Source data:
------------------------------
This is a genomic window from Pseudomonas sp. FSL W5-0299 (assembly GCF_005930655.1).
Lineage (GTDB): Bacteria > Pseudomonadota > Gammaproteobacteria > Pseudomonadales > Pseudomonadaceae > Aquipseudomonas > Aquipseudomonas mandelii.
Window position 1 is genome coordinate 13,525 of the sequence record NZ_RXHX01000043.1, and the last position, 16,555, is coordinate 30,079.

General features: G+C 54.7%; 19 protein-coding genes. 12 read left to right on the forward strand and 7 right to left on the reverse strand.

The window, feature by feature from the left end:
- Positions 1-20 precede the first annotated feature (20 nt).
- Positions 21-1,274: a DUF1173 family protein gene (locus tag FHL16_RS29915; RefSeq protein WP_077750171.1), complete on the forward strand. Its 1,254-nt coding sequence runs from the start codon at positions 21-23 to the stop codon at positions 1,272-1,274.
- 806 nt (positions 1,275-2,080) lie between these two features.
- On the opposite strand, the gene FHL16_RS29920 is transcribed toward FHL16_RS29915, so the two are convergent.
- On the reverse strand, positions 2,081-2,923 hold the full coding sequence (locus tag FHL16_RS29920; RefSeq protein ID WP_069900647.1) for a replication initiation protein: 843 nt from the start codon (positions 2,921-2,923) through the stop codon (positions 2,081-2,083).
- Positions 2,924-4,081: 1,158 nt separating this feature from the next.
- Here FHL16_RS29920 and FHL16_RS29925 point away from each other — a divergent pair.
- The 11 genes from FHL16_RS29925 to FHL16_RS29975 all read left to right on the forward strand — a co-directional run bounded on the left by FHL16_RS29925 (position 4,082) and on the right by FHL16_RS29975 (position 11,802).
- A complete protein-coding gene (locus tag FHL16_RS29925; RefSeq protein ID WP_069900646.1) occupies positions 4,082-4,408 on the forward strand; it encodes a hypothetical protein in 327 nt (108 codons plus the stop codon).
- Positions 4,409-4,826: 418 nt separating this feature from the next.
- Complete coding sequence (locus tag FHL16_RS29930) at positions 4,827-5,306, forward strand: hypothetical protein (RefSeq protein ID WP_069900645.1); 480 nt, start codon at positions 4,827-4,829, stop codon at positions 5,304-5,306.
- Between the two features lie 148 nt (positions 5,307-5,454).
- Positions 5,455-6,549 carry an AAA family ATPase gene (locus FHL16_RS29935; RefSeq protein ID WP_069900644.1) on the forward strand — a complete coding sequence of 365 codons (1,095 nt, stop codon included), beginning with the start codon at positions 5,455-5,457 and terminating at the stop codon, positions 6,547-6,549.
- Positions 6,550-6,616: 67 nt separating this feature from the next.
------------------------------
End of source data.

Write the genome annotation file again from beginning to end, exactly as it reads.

This is a genomic window from Pseudomonas sp. FSL W5-0299 (assembly GCF_005930655.1).
Lineage (GTDB): Bacteria > Pseudomonadota > Gammaproteobacteria > Pseudomonadales > Pseudomonadaceae > Aquipseudomonas > Aquipseudomonas mandelii.
Window position 1 is genome coordinate 13,525 of the sequence record NZ_RXHX01000043.1, and the last position, 16,555, is coordinate 30,079.

General features: G+C 54.7%; 19 protein-coding genes. 12 read left to right on the forward strand and 7 right to left on the reverse strand.

The window, feature by feature from the left end:
- Positions 1-20 precede the first annotated feature (20 nt).
- Positions 21-1,274: a DUF1173 family protein gene (locus tag FHL16_RS29915; RefSeq protein WP_077750171.1), complete on the forward strand. Its 1,254-nt coding sequence runs from the start codon at positions 21-23 to the stop codon at positions 1,272-1,274.
- 806 nt (positions 1,275-2,080) lie between these two features.
- On the opposite strand, the gene FHL16_RS29920 is transcribed toward FHL16_RS29915, so the two are convergent.
- On the reverse strand, positions 2,081-2,923 hold the full coding sequence (locus tag FHL16_RS29920; RefSeq protein ID WP_069900647.1) for a replication initiation protein: 843 nt from the start codon (positions 2,921-2,923) through the stop codon (positions 2,081-2,083).
- Positions 2,924-4,081: 1,158 nt separating this feature from the next.
- Here FHL16_RS29920 and FHL16_RS29925 point away from each other — a divergent pair.
- The 11 genes from FHL16_RS29925 to FHL16_RS29975 all read left to right on the forward strand — a co-directional run bounded on the left by FHL16_RS29925 (position 4,082) and on the right by FHL16_RS29975 (position 11,802).
- A complete protein-coding gene (locus tag FHL16_RS29925; RefSeq protein ID WP_069900646.1) occupies positions 4,082-4,408 on the forward strand; it encodes a hypothetical protein in 327 nt (108 codons plus the stop codon).
- Positions 4,409-4,826: 418 nt separating this feature from the next.
- Complete coding sequence (locus tag FHL16_RS29930) at positions 4,827-5,306, forward strand: hypothetical protein (RefSeq protein ID WP_069900645.1); 480 nt, start codon at positions 4,827-4,829, stop codon at positions 5,304-5,306.
- Between the two features lie 148 nt (positions 5,307-5,454).
- Positions 5,455-6,549 carry an AAA family ATPase gene (locus FHL16_RS29935; RefSeq protein ID WP_069900644.1) on the forward strand — a complete coding sequence of 365 codons (1,095 nt, stop codon included), beginning with the start codon at positions 5,455-5,457 and terminating at the stop codon, positions 6,547-6,549.
- Positions 6,550-6,616: 67 nt separating this feature from the next.